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Real Estate Tax Revenue Surge Gives Clue Of How Many Fled NYC For Long Island

John Minchillo
Southampton, N.Y.

A real estate transfer tax could be an indicator of how many New Yorkers might have moved to eastern Long Island during the pandemic.

The Community Preservation Fund is a 2 percent tax on real estate transactions in the five towns that make up eastern Long Island (Riverhead, Southold, Shelter Island, Southampton and East Hampton).

Those towns became a safe haven for New York City residents who sought less densely populated, more spread out communities amid the pandemic. The beach communities were packed earlier than normal starting in March when COVID-19 hit New York.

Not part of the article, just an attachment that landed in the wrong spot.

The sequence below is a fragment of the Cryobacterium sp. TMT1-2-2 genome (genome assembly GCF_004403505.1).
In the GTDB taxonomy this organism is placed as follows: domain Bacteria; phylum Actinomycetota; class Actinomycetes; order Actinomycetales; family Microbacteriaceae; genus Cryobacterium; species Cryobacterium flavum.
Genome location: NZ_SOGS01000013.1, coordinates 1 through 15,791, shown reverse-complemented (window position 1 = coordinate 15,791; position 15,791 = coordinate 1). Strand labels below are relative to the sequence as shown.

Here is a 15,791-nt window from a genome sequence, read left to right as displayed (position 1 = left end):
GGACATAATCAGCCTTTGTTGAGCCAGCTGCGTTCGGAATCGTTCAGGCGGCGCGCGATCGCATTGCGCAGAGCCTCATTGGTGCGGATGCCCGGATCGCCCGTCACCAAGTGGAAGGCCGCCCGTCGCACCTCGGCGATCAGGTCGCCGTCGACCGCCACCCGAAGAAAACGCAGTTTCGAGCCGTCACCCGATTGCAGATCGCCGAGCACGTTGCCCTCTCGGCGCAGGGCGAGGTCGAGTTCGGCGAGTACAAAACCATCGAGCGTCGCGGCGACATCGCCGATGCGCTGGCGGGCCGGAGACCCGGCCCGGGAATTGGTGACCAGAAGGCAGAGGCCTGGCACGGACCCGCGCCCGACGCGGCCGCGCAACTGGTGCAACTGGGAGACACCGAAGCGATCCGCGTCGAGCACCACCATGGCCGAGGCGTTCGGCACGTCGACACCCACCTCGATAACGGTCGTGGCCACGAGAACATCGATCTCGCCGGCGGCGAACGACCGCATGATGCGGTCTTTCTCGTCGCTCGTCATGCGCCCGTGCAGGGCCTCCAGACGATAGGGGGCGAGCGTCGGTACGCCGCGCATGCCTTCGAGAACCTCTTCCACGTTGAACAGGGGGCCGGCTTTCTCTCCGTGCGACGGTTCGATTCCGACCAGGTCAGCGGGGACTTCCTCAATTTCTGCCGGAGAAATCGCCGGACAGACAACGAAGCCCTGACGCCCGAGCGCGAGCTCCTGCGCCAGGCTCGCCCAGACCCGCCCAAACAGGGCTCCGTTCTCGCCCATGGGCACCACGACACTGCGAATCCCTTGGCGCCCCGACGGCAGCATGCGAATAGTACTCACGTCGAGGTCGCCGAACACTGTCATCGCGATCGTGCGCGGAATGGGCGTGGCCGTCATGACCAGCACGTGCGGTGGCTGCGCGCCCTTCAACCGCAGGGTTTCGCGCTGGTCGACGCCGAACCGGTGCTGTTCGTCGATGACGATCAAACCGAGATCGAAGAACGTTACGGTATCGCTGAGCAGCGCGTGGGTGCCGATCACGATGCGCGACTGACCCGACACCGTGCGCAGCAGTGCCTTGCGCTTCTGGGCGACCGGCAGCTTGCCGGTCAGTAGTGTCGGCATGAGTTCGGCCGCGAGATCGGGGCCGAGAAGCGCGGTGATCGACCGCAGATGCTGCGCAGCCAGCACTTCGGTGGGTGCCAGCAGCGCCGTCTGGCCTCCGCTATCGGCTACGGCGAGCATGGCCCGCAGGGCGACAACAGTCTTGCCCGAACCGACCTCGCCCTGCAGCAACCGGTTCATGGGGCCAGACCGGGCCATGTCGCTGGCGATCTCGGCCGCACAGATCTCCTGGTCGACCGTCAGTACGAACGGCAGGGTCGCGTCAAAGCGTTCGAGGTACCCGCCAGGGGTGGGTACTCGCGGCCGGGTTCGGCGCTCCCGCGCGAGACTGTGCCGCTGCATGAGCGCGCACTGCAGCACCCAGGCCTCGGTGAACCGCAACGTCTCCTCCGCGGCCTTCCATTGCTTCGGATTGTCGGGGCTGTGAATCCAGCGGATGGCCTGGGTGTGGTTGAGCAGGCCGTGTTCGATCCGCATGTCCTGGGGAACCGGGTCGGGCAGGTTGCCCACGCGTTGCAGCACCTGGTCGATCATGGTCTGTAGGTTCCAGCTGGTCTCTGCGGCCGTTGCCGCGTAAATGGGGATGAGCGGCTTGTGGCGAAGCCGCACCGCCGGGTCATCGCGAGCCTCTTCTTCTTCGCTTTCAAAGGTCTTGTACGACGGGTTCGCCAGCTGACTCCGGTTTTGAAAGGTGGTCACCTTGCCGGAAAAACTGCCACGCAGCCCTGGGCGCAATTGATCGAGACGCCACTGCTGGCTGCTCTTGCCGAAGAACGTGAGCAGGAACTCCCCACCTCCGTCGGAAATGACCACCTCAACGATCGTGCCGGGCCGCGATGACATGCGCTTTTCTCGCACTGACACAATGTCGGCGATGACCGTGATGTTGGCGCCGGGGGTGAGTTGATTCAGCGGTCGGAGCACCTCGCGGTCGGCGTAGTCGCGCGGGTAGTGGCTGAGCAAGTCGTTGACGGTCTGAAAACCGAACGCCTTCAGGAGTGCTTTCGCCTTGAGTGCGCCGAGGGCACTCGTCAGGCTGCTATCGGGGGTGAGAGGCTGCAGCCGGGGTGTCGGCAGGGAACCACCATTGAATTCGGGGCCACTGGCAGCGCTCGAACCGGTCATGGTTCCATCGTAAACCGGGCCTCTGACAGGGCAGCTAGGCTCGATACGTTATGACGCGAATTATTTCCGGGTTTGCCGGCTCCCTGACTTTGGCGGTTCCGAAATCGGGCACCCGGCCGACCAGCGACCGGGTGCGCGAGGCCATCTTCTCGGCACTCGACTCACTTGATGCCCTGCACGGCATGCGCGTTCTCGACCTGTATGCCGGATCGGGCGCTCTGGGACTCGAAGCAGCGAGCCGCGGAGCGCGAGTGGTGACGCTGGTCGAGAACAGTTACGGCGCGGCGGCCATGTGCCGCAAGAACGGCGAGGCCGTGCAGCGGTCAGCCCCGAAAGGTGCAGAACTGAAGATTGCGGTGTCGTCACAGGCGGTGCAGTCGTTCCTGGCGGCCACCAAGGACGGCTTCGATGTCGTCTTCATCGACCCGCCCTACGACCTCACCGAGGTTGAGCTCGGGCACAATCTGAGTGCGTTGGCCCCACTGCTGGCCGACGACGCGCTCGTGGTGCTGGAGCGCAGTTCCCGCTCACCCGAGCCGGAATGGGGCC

This year, the fund has generated $72 million. That’s nearly 37 percent more than last year.

This is just one snapshot of what towns on eastern Long Island can use to put together their budgets for next year. They anticipate more services will be needed for more people, with less money available.

And the fund isn’t something they can raid for cash. It’s intended for the preservation of open space, historical sites and water quality.

A native Long Islander, J.D. is WSHU's managing editor. He also hosts the climate podcast Higher Ground. J.D. reports for public radio stations across the Northeast, is a journalism educator and proud SPJ member.